The numerical model presented here is similar to many other mesomodels. The model equations are based on the atmospheric primitive equations in a terrain-following coordinate system and simplified by adoption of the anelastic and Boussinesq approximations. (similar to eg,  Zdunkowski and Bott 2003, CUMM of Huang 2000, Sha et al 1996 and Finkele 1995). After transformation from the usual Cartesian coordinates (x, y, z) to the terrain-following coordinate (x, y, η) with




where h(x, y) is the height of the topography and H is the height of model domain, the governing equations of the three-dimensional, hydrostatic and anelastic, and dry numerical model are





















where p is the scaled pressure (the Exner function).  Variables subscripted with “0” such as, p0 and θ0 ,are the mesoscale deviations of pressure and potential temperature from the basic state. Besides the usual symbols in the aforementioned equations Q represents the net source/sink term for the scalar variable concerned and D represents vertical and horizontal diffusive drag for the variable concerned.

In the turbulence modeling, the vertical turbulent eddy diffusivity K-closure scheme is used (for detail see eg, Beijaars A, 2003; Turbulence and Mixing in Parameterization of Physical Processes in ENCYCLOPEDIA OF OCEAN SCIENCES Elsevier Press, pp1710-1712).

The horizontal eddy diffusivity for momentum Khm in a nonlinear three-dimensional form defined as

was used, where β ~ 0.05 is a constant.


a. Numerical aspects and computational domain

In the horizontal directions, a grid interval of Δx = Δy = 1000 m is adopted, while in the vertical direction an expanding grid, with the greater resolution ΔZ = 15 m near the ground, is used. The domain of 110km by 110km with the top boundary is located at z = 8.6 km comprising of  111 by 111 by 51 grid points. The prognostic equations are integrated forward explicitly in time using third order Adams-Bashforth scheme with the time step chosen to satisfy the CFL criterion, generally 1 sec.  Third order upwind differences are used in horizontal space; weighted second order differencing is used in the vertical. To increase the accuracy and stability of the finite difference approximations, a staggered grid is used, both horizontally and vertically.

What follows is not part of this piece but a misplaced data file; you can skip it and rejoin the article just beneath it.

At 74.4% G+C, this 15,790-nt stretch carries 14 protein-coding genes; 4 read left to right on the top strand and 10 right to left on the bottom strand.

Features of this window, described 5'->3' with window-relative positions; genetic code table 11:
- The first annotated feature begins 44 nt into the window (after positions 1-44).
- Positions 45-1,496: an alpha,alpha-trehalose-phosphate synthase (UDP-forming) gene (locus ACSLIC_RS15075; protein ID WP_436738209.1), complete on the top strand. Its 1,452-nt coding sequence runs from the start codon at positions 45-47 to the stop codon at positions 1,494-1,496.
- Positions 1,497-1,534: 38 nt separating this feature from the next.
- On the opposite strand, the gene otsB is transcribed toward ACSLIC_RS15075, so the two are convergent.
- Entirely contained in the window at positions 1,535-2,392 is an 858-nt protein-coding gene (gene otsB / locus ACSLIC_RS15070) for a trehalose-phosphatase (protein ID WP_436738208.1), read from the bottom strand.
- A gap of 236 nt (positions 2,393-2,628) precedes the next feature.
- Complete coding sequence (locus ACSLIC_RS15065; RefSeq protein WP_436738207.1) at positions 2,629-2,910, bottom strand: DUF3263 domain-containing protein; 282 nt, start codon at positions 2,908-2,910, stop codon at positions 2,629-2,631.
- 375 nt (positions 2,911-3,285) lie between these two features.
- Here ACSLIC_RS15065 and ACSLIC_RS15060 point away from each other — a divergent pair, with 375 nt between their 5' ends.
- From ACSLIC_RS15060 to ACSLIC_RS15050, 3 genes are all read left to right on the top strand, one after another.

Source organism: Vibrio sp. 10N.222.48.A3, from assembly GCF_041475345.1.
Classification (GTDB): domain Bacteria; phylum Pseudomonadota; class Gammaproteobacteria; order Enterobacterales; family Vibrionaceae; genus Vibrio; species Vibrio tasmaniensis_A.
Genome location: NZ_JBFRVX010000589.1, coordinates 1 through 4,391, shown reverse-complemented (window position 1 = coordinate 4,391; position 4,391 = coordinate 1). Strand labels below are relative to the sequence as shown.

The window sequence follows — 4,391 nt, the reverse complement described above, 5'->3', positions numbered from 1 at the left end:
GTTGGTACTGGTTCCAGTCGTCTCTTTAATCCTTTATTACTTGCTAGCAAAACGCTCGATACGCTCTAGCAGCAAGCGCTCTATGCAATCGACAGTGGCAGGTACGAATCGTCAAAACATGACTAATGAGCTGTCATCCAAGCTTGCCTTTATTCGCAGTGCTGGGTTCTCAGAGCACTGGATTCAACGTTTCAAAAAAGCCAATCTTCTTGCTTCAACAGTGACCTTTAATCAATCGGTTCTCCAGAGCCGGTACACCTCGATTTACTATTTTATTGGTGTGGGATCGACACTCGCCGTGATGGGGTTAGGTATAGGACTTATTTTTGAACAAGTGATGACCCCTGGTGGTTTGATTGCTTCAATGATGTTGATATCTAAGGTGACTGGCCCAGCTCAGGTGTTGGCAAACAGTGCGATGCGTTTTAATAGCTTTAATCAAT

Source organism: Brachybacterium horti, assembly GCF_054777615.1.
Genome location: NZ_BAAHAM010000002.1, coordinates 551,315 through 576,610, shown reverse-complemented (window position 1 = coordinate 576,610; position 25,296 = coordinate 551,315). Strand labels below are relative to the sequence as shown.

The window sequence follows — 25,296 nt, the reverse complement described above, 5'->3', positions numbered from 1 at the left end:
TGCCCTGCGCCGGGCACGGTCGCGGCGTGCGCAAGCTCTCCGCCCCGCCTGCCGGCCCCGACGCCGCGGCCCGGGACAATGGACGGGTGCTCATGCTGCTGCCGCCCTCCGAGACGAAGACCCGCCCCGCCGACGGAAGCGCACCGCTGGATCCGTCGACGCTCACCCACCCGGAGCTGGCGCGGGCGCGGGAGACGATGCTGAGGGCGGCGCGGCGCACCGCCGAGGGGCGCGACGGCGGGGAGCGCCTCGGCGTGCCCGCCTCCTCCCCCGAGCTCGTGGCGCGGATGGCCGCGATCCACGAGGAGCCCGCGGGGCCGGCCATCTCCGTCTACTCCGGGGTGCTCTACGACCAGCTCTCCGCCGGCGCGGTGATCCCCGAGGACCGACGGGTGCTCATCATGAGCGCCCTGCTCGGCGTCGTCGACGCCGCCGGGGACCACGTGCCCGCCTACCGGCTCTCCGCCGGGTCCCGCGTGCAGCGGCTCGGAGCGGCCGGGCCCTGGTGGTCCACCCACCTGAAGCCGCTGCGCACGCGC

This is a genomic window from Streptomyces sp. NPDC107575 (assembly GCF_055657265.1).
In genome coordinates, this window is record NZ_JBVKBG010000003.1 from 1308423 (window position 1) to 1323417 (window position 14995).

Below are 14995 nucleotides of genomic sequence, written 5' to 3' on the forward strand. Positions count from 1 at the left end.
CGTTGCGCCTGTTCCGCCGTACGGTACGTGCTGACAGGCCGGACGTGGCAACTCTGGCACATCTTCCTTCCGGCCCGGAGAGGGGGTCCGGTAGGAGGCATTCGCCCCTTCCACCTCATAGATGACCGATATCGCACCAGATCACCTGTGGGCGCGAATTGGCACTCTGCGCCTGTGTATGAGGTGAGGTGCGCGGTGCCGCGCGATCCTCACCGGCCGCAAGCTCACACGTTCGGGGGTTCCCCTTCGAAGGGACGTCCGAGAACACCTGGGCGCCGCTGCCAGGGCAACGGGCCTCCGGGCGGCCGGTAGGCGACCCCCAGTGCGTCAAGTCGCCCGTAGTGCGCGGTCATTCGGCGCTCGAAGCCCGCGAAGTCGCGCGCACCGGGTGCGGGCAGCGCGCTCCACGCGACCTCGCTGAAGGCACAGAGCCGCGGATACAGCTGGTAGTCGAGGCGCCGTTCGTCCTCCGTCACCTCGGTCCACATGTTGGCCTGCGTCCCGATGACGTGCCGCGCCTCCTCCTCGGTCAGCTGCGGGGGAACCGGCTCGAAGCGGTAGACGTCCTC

b. Boundary and initial conditions

A no-slip lower boundary condition u = = w = 0 is imposed. The surface temperature is constant and set at the air temperature of the initial column for corresponding altitudes. At the upper boundary all variables are fixed at their initial values. In the upper levels of the model, about half the vertical domain, an absorbing layer is employed using Rayleigh damping to suppress downward reflection of energy. At all lateral boundaries, all variables are fixed at their initial values, with an absorbing region similar to that in the upper level installed over the 10 grid points adjacent to the boundaries. This serves to maintain the integrity of the upstream profiles throughout the integration and to prevent spurious wave reflection at the outflow boundaries.  The linear vertical profile of potential temperature and uniform profile of velocity are used to initialize the model by assuming the profiles horizontally homogeneous in the computational domain. The initial flow is assumed to be in geostrophic balance but within the friction layer (~ 400m) an Ekman-gradient is evolved by running the model without topography to quasi-steadystate. Monin–Obukhov similarity law is used to determine the surface heat and momentum fluxes and u,, and θ at the nearest grids above the lower boundary.

The potential temperature and the Exner function  are divided in to mean fields and perturbation fields. The mean fields are assumed to be in geostrophic and hydrostatic balance – except in the friction layer where a diffusion-coriolis balance (Ekman layer) is assumed.